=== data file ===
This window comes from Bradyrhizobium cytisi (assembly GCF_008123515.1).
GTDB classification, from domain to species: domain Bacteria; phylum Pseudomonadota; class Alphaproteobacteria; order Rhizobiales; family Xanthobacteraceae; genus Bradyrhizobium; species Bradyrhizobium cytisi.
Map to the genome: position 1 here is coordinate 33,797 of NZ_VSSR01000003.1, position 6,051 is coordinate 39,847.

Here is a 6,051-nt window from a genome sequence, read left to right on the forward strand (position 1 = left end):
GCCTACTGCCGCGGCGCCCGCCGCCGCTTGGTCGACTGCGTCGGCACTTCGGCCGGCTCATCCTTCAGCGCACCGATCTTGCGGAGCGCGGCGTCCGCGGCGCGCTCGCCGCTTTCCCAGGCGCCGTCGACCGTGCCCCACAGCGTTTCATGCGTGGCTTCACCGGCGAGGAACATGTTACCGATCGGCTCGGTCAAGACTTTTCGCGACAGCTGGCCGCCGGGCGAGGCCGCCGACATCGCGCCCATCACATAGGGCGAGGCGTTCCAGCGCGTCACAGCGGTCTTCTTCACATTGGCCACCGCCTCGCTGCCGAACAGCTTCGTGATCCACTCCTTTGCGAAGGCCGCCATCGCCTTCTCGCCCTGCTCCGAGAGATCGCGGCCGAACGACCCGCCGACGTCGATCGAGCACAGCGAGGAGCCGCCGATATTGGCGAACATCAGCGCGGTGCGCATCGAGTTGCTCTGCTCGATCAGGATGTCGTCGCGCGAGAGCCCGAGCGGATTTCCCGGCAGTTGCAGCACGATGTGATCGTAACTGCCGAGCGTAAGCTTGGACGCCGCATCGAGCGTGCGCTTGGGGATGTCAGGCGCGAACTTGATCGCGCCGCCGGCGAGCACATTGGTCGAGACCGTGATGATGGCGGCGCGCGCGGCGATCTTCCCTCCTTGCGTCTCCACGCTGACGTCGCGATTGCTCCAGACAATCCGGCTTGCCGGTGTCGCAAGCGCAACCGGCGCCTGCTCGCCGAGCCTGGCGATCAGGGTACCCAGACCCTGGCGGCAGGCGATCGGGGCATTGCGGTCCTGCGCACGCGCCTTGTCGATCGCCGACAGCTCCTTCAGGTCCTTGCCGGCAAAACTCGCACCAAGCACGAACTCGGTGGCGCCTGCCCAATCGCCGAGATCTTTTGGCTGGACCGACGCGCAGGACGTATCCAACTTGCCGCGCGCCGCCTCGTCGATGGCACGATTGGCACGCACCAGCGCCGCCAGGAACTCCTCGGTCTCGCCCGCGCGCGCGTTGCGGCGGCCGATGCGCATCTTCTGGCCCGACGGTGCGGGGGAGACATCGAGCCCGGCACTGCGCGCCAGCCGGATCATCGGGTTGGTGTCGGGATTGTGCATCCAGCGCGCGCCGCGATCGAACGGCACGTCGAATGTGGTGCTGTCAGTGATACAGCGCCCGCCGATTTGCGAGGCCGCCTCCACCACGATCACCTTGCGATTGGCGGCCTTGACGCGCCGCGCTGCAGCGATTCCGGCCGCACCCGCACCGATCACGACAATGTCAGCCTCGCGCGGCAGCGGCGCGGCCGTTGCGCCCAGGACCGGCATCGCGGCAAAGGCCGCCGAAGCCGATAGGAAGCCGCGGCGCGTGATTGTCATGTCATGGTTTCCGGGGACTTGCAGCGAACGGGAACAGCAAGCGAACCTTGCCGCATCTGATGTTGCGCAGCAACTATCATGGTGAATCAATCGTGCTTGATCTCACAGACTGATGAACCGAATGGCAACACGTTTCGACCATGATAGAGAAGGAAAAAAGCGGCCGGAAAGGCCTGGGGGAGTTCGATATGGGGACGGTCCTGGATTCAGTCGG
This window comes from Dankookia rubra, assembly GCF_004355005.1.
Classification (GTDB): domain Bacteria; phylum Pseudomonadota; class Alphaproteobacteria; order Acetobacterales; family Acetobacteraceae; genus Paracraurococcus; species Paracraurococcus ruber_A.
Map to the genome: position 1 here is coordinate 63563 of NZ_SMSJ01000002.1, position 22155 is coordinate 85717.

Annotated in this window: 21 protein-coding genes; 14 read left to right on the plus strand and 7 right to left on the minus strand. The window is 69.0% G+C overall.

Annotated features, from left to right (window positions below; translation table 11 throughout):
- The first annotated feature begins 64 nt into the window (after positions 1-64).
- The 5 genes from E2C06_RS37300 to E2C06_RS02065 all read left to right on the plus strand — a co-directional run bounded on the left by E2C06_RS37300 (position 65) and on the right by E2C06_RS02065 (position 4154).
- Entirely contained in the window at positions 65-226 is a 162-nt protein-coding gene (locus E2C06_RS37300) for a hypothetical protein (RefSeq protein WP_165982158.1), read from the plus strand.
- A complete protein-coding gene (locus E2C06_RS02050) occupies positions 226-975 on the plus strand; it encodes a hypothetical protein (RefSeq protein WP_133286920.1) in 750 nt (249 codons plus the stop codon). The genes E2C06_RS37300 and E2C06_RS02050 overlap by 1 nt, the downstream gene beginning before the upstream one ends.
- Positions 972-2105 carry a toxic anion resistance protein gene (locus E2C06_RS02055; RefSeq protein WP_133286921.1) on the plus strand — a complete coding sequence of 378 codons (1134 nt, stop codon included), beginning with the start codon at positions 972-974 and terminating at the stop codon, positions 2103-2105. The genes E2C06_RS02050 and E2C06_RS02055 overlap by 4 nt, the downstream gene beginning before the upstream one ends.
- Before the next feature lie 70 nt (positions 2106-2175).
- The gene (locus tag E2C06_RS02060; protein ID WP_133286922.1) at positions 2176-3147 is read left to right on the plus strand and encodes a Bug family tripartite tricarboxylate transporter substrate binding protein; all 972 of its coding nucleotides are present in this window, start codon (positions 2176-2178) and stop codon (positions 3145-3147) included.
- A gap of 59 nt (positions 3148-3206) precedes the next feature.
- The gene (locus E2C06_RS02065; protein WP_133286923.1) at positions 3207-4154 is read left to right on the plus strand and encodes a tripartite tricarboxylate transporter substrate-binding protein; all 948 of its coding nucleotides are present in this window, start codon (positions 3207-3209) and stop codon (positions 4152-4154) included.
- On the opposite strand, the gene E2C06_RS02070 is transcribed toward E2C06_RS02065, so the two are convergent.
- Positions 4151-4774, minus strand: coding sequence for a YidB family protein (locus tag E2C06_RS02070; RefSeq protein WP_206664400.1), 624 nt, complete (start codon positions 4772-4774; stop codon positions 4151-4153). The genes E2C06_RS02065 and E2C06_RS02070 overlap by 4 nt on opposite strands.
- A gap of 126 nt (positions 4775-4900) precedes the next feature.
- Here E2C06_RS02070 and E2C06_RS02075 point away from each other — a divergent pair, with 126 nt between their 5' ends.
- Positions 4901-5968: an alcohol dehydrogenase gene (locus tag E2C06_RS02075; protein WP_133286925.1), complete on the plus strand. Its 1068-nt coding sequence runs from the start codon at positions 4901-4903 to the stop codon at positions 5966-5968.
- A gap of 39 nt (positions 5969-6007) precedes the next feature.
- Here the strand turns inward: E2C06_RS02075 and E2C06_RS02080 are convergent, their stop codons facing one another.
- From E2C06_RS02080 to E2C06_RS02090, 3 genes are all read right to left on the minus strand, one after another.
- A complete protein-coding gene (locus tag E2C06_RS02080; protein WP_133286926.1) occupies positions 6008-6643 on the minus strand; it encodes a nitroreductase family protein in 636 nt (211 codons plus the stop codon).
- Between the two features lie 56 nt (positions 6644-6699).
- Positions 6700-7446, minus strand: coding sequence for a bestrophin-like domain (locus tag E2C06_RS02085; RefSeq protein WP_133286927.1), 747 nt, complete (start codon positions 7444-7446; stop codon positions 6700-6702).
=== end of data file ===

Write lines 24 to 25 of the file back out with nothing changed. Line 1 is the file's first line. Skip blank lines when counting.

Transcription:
- Positions 4901-5968: an alcohol dehydrogenase gene (locus tag E2C06_RS02075; protein WP_133286925.1), complete on the plus strand. Its 1068-nt coding sequence runs from the start codon at positions 4901-4903 to the stop codon at positions 5966-5968.
- A gap of 39 nt (positions 5969-6007) precedes the next feature.